(1) Die Welt (in German) interviewed a Polish guest worker at a German meat processing plant on condition of anonymity. (The interview was conducted in Polish.)
My summary in bullet points:
- almost all line workers are Polish, Romanian, and Bulgarian guest workers hired via subcontractors. No German wants to do that work [and definitely not at that salary]
- we get paid net EUR 6.50 to 9.50 per hour, depending on position. We typically work 12 hours a day, 6 days a week. No bonuses for overtime or weekend work—don’t understand my work contract so I don’t know if I’m entitled. [I’m reminded of the Israeli situation where direct employees of a large enterprise — especially long-standing ones — have lavish benefits, but outsourced subcontractor employees often have none at all.]
- we work as many hours as we can so we can send more money home
- we typically live 2 or even 4 to a room in houses or apartments, typically arranged via the subcontractor. I paid EUR 150/mo. for effectively half a room; meanwhile I learned two bits of German so I was able to rent a place for just myself. We kept our place clean, but some of the Bulgarians and Romanians are withheld EUR 250/mo. from their wages for 4-to-a-room pigsties.
- [He claims] some of the Romanians and Bulgarians can’t read or write in any language, and are hence taken advantage of by the middlemen.
- “we could never in our lives keep 1.5m/5ft distance on the assembly line.” (Title of the article.) “Our stations are 60cm/2ft apart.” They would have to make the line 2.5 times as long for the same productivity.
- Contrary to claims in the media, general hygiene in the plant is good; otherwise, there are disinfectant stations at toilets, cloakrooms, entrances.
- we get fresh cloaks every day, with an RFID tracking chip inside. We ourselves have to carry RFID on our persons. Cloak not returned on end of shift — 30 Euro docked from pay
- masks are mandatory inside now; they used to be optional, but most were wearing them anyhow
- German foremen are generally polite and reasonable, since previous incidents of brutality led to walkouts
- Poland just exempted cross-border commuters from 14-day quarantine, so I’m looking forward to visiting my family for the first time in 8 weeks.
(2) (Hat tip: Cedar Sanderson). Interview with Prof. John Ioannides about the revised version of the Santa Clara County [read: Silicon Valley] immunity study [below: Bendavid et al.]. You can read the paper for yourself here (note the “v2” for Version Two at the end of the URL: the original is still available by substituting “v1”. These kinds of preprint servers keep full version history to avoid “Oceania has always been at war with Eastasia” rewriting of history):
I think pretty much every serious epidemiologist assumes there is a substantial “Dunkelziffer”/stealth infection rate — the debate is about how big. Truly asymptomatic infection proportions? 22% was reported by German virologist Prof. Hendrik Streeck on his all-community test in a German village; Ref.8 of Bendavid et al. reaches 17.9±2.4% from Diamond Princess data. But this excludes “eh, just a seasonal cough/cold” minimally symptomatic cases, which I suspect are the majority of the Dunkelziffer.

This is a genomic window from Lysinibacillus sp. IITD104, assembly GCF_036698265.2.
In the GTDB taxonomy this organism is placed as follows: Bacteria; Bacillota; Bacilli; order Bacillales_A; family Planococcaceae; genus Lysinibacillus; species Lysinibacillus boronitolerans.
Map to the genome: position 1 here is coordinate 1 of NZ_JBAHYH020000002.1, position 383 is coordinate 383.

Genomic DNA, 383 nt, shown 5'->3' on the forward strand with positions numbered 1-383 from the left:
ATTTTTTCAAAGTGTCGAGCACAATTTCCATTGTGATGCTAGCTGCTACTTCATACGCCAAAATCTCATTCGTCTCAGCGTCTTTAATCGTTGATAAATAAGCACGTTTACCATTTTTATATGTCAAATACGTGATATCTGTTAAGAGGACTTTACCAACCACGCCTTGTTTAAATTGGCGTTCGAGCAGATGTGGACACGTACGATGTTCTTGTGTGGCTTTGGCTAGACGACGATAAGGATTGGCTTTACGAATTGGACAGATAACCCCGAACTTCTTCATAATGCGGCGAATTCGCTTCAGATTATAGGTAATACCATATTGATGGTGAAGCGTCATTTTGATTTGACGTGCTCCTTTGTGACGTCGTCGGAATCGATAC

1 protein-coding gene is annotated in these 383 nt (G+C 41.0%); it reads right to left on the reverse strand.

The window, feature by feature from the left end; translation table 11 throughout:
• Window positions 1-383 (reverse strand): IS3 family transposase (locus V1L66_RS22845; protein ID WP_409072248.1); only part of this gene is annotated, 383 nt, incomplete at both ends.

In the current manuscript, they arrive at 1.2% seroprevalence after weighing test performance, and 2.8% (95CI 1.3-4.7%) after adjusting for population demographics.
These prevalence point estimates imply that 54,000 (95CI 25,000 to 91,000 using weighted prevalence; 23,000 with 95CI 14,000-35,000 using unweighted prevalence) people were infected in Santa Clara County by early April, many more than the approximately 1,000 confirmed cases at the time of the survey.
In plain English: the original manuscript claimed there were 50 to 85 “stealth” infections for every documented one, while in the revised version, it may be as low as 14 or as high as 91. OK, let’s apply a simple “Streeck sanity check” here: he proposed using the ratio between the reported case fatality rate (CFR) and his whole-population IFR (infection fatality rate) of about 0.36±0.12% as a crude estimate of how many “stealth” infections are out there for every documented one. From Worldometers data today, I get a 4.1% apparent CFR for California, and 5.6% CFR for Santa Clara County. 5.6 divided by 0.36 leads to about 16:1, though it could be as high as 24:1, consistent with Ioannides’s “unweighted prevalence” data and at the lower end of the 95% confidence interval for weighted prevalence.
(3) Via Erik Wingren, nutritionist Dr. Rhonda Patrick on the wildly popular Joe Rogan Show, speaking on how to boost one’s immune system against infections in general (and thus also COVID19). A commenter summatized the segment as “vitamin D, sauna, sauna,…” Here is a more useful table of contents of the 3-hour podcast.
(4) Israel Hayom, lying around in our condo complex’s lobby, had a headline where outgoing Economics minister Moshe Kaḥlon was quoted as saying: “We sacrificed the economy on the altar of health”. It reminds me of the debate in the US about who is right, Anthony Fauci MD or Senator Rand Paul (R-KY; himself an MD ophthalmologist and a COVID19 survivor). My personal answer: both. They just emphasize opposite scales of the balance. There is no perfect solution here—only a trade-off between different sources of mortality, and the best you can do is try to minimize their sum. Because make no mistake: even the now-disgraced Neil Ferguson (he of the “2 million dead” model that ) acknowledged that continued hard lockdown would engender collateral mortality exceeding any reduction in COVID19 mortality.